Survival Prayer is a journey to the edge of the world. Following individual food harvesters as they gather and prepare for the winter, the film celebrates the modern lifeways of a remote indigenous community and bears witness to a profound relationship between individuals and the land that sustains them.

The story takes place in Haida Gwaii, an archipelago drifting off the northwestern edge of the North American continent. Formerly known as the Queen Charlottes, Haida Gwaii's diverse geography supports an unusual abundance of animal and vegetable life that has sustained its inhabitants for countless generations.

In the past century, commercial logging, over-fishing, and invasive species have compromised the availability of traditionally harvested foods and threatened the long-term viability of these practices. Compounding this ecological damage is the imminent extinction of the Haida language and loss of traditional knowledge.

Naanii Mary Swanson, a last speaker, frames this portrait of age-old traditions at risk. Against the spectacular scenery of the North Pacific coastline, her ancient words set the tone for detailed views of modern life, in which the labor of survival — cutting seaweed fronds, pulling salmon from nets, plucking young spruce tips — speaks to timeless rhythms that still retain strands of sacred ritual.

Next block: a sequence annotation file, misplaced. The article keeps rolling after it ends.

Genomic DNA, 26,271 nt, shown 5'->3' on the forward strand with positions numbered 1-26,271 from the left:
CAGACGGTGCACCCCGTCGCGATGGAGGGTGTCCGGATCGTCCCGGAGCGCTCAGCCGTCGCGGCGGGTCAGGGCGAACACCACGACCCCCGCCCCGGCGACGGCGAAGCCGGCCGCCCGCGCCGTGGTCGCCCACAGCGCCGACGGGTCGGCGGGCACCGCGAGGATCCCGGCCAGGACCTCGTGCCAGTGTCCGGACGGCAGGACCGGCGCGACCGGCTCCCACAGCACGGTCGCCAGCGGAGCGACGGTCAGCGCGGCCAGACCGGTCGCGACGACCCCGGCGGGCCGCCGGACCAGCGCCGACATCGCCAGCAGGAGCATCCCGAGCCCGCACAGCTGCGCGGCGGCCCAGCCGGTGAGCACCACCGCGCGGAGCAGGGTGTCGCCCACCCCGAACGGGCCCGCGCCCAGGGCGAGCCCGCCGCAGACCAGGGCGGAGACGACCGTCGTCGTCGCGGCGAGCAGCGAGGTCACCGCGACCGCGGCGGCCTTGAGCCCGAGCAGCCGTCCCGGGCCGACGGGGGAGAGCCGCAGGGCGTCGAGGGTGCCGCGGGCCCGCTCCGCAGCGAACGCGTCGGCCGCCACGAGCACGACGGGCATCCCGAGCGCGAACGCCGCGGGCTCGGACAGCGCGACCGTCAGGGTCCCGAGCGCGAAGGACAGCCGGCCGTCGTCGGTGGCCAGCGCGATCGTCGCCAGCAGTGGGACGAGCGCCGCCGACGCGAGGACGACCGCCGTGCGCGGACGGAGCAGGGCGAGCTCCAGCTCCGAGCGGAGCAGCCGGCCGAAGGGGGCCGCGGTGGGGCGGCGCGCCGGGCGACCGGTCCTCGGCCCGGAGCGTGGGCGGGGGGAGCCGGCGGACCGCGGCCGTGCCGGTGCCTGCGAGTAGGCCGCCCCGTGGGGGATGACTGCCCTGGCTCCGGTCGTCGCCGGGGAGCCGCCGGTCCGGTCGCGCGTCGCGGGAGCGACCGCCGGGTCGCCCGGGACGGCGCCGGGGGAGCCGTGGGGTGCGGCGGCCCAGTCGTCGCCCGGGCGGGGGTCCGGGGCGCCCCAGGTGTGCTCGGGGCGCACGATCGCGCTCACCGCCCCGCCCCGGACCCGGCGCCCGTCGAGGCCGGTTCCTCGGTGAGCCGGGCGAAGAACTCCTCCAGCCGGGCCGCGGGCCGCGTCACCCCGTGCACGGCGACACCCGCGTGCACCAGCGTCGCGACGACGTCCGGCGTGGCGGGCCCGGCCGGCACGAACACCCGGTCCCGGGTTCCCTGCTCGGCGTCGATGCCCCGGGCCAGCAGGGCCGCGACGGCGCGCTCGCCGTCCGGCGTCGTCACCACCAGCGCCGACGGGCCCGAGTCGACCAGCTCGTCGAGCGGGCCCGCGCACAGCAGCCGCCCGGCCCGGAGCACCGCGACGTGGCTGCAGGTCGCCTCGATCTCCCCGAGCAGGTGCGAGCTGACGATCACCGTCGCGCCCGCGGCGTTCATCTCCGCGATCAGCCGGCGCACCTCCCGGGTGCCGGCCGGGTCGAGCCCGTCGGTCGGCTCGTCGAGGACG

With scenes that favor the authority of silent acts and a rich visual vocabulary — compared by Werner Herzog to the paintings of Caspar David Friedrich — Survival Prayer vividly illuminates the points at which nature and culture join to sustain human life.

An intimate ethnographic reflection, this meditative encounter with the Haida people's traditional food systems reveals poignant possibility amid deep loss.